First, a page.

Leading 13-0, the Vikings are looking rusty but hanging on against a Rams team they were inexplicably underdogs to. Regardless, there are some serious issues on both sides of the ball worth digging into, as well as highlights to celebrate.
The Vikings are clearly employing a different method of playcalling that’s opponent-specific instead of one that focuses on the offenses’ own strengths, like many coordinators (Bevell, Musgrave, Roman, Gase/Manning) do. Others, like McDaniels, Whisenhunt and McCoy prefer to mold their offensive looks to the opponent that they have.
That second approach is a much more complex load on an offense, requiring a lot more flexibility and capability from the offense, as well as a larger mental load because of the expanded playbook that that approach requires.
So far it has been inconsistent in result, but flashes from Patterson and Peterson have both been good, though Patterson’s effectiveness has come as a runner more than a receiver. In fact, none of the targets have been consistently good, with so few attempts to give anyone time to shine.
There has been consistent pressure given up by the left side of the line, sometimes a result of mixed looks by the Rams but usually a result of being overpowered. The bigger issue are the consistent penalties on the line.
Despite the low rushing yards, the offensive line was run blocking fairly well early in the half, though there have been some notable miscues in the second quarter that have led to Rams in the backfield or a bottled up runner. More often than not, it’s been good, even outside the nontraditional sweep plays.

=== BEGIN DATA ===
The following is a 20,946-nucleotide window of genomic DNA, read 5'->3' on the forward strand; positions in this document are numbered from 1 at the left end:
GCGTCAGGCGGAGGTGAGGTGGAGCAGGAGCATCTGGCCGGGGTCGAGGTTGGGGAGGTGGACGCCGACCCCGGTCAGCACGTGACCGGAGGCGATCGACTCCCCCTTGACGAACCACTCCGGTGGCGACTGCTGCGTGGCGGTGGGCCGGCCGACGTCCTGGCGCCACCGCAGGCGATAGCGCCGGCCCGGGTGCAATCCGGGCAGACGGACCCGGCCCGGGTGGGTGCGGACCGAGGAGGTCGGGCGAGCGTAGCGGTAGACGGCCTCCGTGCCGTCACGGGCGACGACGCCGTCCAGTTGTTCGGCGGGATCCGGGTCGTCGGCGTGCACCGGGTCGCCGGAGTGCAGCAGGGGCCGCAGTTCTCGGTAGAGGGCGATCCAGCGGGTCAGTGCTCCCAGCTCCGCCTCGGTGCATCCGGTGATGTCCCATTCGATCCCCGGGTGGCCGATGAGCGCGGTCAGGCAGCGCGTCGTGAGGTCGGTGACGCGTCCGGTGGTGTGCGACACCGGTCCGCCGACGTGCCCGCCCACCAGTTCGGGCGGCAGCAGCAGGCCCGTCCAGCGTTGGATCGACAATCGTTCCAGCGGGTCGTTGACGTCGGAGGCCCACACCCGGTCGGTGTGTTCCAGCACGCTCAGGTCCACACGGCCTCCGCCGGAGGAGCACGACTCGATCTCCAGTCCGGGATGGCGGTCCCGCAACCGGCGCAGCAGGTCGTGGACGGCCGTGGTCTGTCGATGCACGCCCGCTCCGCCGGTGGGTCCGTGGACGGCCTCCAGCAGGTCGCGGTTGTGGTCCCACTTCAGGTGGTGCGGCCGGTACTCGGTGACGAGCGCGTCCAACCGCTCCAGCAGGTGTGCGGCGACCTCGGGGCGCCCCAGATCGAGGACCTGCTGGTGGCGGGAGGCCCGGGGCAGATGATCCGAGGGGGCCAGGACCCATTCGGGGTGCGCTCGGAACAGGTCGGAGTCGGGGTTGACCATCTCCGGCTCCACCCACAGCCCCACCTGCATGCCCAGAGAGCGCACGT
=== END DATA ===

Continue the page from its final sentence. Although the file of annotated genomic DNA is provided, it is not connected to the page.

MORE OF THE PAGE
Adrian himself has been better than his statistics would indicate, but hasn’t been given the sliver of room he needs to break off consistent gains.
Cassel has been who he is, which is to say some flashes of consistently solid play and good throws, but large stretches of questionable play that aren’t necessarily covered by his good play. He hasn’t handled pressure particularly well, but there has been too much pressure to lay the blame at his feet.
Highlighted by a late interception by Robinson, it still probably more fortuitous than a sign of skill that the Vikings are shutting out the Rams. Still, good play on third down has propelled the Vikings to shutting out the Rams—unique play design on third and long in particular has given the Vikings that advantage, forcing the Rams to be 33% on third downs.
A big part of the play has been the interior line, with Sharrif Floyd, Linval Joseph and even Tom Johnson flashing solid and consistently good play. Though the defensive ends haven’t been as reliable in generating pressure, the pressure they have produced has clearly had an effect.
Anthony Barr is the only linebacker to consistently show up with good play, but that doesn’t mean that Chad Greenway, Jasper Brinkley or Gerald Hodges—in on nickel downs—have been bad, as they haven’t been exploited in coverage nor responsible for significant gains on the ground (the Rams are averaging 2.8 yards per carry on the ground). Jasper has flashed, too, so there are more signs of positivity from a questionable corps.
The secondary has been a little suspect, however, and despite the fact that Harrison Smith has been excellent on his pass rushes (and untargeted; a good thing), the corners have been wanting. Though Robinson finished out the half with an excellent interception, the penalties and yards gained by receivers through the air point to some problems the Vikings need to solve. Still, it was good to see Blanton do a good job against Tavon Austin on what would have been a deadly run and Shaun Hill reduced to 6.2 yards per attempt.
Second half incoming. Live score updates here.